Of course, this individual had failed to apply Luther’s theology of the cross as thoroughly as he should have done. All that he said was true, but he failed to understand what he was saying in light of the cross. Yes, Luther would agree, the curse is being rolled back, but that rollback is demonstrated by the fact that, thanks to the cross, evil is now utterly subverted in the cause of good. If the cross of Christ, the most evil act in human history, can be in line with God’s will and be the source of the decisive defeat of the very evil that caused it, then any other evil can also be subverted to the cause of good.

More than that, if the death of Christ is mysteriously a blessing, then any evil that the believer experiences can be a blessing too. Yes, the curse is reversed; yes, blessings will flow; but who declared that these blessings have to be in accordance with the aspirations and expectations of affluent America? The lesson of the cross for Luther is that the most blessed person upon earth, Jesus Christ himself, was revealed as blessed precisely in his suffering and death. And if that is the way that God deals with his beloved son, have those who are united to him by faith any right to expect anything different?

Thanks to John for alerting us to this very personal appropriation of the Theology of the Cross by someone struggling with cancer.

By the way, Emily is right that suffering is not meritorious in any way. Luther said that crosses we choose are not crosses at all. Suffering involves precisely encountering what we do NOT choose and do NOT want, which takes us even beyond simple pain and utterly confounds those who think truth itself is subject to our will. But this is a part of life. The Cross of Christ shows that suffering is not “meaningless,” as we often say, but that He is bearing not only our sins but “our griefs”and “our sorrows” (Isaiah 53:4) so that in our own crosses of suffering we can grow closer to Him.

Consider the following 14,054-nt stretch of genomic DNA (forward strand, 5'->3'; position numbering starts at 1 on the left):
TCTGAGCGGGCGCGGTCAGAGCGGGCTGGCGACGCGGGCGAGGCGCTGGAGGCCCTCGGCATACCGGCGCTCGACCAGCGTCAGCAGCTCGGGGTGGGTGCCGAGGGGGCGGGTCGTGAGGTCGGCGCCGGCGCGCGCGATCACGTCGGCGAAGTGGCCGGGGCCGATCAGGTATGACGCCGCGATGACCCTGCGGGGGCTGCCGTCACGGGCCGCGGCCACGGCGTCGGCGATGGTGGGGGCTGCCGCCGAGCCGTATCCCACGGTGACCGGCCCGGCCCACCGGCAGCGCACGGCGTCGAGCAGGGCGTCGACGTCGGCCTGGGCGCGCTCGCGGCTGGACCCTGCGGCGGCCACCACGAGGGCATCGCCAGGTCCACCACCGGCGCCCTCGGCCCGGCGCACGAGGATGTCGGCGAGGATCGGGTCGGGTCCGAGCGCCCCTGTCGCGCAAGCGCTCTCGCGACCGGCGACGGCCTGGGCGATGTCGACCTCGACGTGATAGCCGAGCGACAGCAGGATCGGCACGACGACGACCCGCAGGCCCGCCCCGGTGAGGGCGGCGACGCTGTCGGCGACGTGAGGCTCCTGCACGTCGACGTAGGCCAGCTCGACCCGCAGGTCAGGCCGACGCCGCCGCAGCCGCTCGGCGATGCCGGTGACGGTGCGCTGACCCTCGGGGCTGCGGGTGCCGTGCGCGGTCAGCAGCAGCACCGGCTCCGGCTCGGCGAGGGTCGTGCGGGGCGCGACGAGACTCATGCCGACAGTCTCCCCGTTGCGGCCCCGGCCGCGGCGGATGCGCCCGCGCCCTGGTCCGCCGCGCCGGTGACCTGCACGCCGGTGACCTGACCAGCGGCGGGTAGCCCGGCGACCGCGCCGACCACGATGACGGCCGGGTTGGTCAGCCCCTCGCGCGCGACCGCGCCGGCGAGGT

Theology of the Cross: Good Works & Vocation (#4)

Still more from Carl Trueman’s article Luther’s Theology of the Cross:

Luther does not restrict the theology of the cross to an objective revelation of God. He also sees it as the key to understanding Christian ethics and experience. Foundational to both is the role of faith: to the eyes of unbelief, the cross is nonsense; it is what it seems to be—the crushing, filthy death of a man cursed by God. That is how the unbelieving mind interprets the cross—foolishness to Greeks and an offence to Jews, depending on whether your chosen sin is intellectual arrogance or moral self-righteousness. To the eyes opened by faith, however, the cross is seen as it really is. God is revealed in the hiddenness of the external form. And faith is understood to be a gift of God, not a power inherent in the human mind itself.

This principle of faith then allows the believer to understand how he or she is to behave. United to Christ, the great king and priest, the believer too is both a king and a priest. But these offices are not excuses for lording it over others. In fact, kingship and priesthood are to be enacted in the believer as they are in Christ—through suffering and self-sacrifice in the service of others. The believer is king of everything by being a servant of everyone; the believer is completely free by being subject to all. As Christ demonstrated his kingship and power by death on the cross, so the believer does so by giving himself or herself unconditionally to the aid of others. We are to be, as Luther puts it, little Christs to our neighbors, for in so doing we find our true identity as children of God.

This argument is explosive, giving a whole new understanding of Christian authority. Elders, for example, are not to be those renowned for throwing their weight around, for badgering others, and for using their position or wealth or credentials to enforce their own opinions. No, the truly Christian elder is the one who devotes his whole life to the painful, inconvenient, and humiliating service of others, for in so doing he demonstrates Christlike authority, the kind of authority that Christ himself demonstrated throughout his incarnate life and supremely on the cross at Calvary.